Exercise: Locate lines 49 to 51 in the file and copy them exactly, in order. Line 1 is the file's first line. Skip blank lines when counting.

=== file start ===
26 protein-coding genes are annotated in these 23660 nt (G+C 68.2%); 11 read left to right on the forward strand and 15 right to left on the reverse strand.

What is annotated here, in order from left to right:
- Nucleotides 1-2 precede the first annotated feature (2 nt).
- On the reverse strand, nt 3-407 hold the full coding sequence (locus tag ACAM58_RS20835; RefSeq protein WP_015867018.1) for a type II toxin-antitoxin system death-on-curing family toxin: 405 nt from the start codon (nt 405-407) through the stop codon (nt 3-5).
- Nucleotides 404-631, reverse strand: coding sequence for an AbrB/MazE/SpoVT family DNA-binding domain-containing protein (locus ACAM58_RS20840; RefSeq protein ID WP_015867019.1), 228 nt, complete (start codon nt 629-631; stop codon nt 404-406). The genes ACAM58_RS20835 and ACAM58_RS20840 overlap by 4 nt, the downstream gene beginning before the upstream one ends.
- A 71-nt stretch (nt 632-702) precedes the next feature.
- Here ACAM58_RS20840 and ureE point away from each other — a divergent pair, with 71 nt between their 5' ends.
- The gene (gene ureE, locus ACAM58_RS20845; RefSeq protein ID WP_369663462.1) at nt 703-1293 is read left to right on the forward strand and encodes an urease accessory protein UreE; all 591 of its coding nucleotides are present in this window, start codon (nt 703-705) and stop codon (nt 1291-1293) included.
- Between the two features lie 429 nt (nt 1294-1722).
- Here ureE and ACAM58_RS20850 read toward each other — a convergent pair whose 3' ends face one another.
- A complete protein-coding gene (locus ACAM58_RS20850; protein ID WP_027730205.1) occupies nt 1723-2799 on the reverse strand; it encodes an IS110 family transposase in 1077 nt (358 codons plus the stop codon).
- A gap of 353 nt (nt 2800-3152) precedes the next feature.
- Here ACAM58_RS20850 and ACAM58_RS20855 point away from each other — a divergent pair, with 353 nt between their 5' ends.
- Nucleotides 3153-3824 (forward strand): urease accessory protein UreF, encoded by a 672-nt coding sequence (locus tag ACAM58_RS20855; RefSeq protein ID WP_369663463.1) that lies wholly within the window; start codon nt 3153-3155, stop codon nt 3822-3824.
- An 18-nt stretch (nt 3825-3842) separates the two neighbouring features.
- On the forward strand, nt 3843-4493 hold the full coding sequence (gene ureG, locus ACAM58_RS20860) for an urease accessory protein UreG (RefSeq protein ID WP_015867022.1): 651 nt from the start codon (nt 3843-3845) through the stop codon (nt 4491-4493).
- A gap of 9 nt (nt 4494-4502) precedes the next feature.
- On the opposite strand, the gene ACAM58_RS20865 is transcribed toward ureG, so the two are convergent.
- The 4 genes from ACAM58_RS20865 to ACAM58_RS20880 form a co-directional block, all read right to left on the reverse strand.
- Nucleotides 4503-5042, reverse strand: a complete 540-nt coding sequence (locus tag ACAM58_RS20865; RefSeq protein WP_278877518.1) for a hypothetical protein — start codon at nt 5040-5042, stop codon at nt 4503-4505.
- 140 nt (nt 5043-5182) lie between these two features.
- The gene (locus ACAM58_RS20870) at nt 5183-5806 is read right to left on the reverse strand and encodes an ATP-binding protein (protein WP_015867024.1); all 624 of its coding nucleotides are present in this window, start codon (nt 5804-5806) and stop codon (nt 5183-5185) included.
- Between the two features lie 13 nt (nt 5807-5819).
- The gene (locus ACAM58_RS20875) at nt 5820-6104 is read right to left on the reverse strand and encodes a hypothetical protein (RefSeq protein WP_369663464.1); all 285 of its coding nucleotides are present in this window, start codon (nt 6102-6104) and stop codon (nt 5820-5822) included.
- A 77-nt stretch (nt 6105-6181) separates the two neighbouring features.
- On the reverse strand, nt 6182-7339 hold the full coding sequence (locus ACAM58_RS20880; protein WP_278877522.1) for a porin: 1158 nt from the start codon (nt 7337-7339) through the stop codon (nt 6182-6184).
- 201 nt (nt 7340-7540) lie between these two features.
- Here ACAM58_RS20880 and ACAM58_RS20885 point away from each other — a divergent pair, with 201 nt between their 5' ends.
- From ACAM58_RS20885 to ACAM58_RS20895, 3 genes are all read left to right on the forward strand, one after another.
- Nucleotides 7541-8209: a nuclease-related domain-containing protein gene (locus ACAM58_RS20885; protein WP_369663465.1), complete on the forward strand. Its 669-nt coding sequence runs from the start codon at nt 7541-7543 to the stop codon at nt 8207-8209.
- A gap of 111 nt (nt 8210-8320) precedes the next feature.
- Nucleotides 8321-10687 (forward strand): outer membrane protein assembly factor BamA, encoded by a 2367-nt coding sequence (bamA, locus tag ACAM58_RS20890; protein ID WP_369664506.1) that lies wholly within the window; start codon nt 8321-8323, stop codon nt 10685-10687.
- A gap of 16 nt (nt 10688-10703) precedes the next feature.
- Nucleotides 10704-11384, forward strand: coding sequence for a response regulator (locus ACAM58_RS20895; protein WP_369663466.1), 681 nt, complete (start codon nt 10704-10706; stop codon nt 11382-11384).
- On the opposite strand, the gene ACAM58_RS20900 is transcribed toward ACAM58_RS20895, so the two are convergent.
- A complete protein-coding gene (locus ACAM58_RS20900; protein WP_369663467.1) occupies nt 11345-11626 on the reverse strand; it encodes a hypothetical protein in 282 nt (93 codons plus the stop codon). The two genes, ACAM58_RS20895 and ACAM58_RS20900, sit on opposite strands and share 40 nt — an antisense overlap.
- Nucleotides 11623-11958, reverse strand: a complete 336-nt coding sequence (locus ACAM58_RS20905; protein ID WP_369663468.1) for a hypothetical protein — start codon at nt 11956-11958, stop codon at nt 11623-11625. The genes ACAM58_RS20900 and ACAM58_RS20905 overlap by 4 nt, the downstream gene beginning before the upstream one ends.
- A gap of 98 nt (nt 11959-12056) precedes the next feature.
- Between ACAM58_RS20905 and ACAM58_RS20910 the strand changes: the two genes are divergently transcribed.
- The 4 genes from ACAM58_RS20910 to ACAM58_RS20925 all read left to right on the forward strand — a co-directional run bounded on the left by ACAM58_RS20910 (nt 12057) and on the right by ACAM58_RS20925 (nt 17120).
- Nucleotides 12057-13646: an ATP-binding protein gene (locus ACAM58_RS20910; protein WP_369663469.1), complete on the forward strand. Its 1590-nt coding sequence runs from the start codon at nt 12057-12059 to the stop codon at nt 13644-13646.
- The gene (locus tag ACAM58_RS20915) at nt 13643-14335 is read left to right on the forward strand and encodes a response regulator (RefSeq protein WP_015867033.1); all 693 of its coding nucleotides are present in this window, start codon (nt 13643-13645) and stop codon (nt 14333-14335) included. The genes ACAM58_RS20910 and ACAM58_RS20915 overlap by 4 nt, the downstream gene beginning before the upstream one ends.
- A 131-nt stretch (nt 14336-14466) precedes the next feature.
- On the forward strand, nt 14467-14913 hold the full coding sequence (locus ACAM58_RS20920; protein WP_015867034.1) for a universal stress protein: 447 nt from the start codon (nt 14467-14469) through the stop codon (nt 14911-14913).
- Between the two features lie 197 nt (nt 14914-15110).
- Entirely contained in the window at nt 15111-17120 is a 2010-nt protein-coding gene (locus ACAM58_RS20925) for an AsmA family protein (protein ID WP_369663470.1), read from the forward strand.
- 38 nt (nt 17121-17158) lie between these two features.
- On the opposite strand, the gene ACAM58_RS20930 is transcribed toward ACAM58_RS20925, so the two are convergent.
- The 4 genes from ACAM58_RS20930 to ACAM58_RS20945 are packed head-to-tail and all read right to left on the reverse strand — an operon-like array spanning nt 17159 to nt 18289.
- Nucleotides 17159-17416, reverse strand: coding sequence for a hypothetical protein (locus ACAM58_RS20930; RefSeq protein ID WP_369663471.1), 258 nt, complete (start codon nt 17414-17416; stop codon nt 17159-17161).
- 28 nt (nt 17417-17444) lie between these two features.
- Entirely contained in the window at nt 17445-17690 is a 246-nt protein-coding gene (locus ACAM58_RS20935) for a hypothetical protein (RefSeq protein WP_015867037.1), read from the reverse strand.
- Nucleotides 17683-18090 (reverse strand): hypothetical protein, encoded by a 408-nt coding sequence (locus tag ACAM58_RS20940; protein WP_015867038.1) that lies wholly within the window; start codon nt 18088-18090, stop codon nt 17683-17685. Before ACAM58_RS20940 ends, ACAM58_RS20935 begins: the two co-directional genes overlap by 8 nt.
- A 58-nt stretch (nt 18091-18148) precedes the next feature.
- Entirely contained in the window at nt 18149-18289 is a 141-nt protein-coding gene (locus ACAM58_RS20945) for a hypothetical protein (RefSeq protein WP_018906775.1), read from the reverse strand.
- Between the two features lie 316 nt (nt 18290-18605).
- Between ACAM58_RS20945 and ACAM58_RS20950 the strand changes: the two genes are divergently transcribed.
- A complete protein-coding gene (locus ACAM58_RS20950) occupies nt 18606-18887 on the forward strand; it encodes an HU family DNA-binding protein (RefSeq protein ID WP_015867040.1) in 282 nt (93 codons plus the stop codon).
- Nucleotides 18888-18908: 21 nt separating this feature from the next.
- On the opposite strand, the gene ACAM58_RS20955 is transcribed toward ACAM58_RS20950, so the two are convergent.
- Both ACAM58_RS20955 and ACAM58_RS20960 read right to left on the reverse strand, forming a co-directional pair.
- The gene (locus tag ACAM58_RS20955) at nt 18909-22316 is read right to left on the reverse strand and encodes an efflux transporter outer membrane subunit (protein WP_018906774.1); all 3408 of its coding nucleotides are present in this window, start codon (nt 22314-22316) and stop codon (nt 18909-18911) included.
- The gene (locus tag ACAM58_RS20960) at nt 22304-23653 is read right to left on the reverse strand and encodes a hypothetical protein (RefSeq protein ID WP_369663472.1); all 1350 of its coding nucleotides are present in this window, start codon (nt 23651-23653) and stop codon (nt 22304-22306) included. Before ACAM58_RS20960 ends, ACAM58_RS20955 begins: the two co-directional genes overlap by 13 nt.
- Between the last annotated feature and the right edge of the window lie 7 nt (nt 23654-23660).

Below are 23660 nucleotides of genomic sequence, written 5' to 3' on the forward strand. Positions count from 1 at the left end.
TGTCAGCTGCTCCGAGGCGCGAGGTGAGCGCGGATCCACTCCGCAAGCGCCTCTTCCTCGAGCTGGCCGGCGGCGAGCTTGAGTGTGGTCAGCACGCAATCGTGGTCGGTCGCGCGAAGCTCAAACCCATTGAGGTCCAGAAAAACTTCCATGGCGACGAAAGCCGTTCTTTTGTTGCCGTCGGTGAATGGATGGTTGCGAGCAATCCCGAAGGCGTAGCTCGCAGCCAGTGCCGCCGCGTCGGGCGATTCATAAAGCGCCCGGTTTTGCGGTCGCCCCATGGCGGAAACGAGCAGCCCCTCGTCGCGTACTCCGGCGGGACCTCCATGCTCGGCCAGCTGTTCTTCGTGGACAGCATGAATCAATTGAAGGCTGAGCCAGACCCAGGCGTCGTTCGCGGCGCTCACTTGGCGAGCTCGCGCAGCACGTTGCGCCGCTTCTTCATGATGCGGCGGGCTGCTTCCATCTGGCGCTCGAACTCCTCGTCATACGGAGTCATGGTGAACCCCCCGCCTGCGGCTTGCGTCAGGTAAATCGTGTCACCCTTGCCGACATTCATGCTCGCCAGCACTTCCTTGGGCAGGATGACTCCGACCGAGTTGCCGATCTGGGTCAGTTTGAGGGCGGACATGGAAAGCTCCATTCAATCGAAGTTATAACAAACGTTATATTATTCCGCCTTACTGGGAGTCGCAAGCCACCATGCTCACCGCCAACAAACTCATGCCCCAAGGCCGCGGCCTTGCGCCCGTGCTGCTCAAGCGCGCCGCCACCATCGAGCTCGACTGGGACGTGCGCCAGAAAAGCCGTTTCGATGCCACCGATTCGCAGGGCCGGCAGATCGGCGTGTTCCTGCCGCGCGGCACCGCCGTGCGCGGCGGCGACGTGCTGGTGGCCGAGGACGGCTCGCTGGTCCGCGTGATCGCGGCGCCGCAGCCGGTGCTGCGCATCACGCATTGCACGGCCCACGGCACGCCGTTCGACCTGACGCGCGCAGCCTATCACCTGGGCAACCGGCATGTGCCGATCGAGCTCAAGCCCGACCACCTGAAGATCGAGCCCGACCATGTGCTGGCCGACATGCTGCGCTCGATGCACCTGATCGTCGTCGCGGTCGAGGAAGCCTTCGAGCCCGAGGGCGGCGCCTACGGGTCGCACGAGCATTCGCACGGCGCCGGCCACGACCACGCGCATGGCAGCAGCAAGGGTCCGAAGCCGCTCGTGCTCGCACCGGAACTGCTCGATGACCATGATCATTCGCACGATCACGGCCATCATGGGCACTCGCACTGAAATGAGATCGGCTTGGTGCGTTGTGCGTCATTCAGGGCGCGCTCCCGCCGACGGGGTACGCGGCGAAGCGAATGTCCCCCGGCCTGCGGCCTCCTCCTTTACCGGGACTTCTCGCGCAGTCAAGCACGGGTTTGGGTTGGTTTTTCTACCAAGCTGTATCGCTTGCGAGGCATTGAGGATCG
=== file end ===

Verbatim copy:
- The 4 genes from ACAM58_RS20930 to ACAM58_RS20945 are packed head-to-tail and all read right to left on the reverse strand — an operon-like array spanning nt 17159 to nt 18289.
- Nucleotides 17159-17416, reverse strand: coding sequence for a hypothetical protein (locus ACAM58_RS20930; RefSeq protein ID WP_369663471.1), 258 nt, complete (start codon nt 17414-17416; stop codon nt 17159-17161).
- 28 nt (nt 17417-17444) lie between these two features.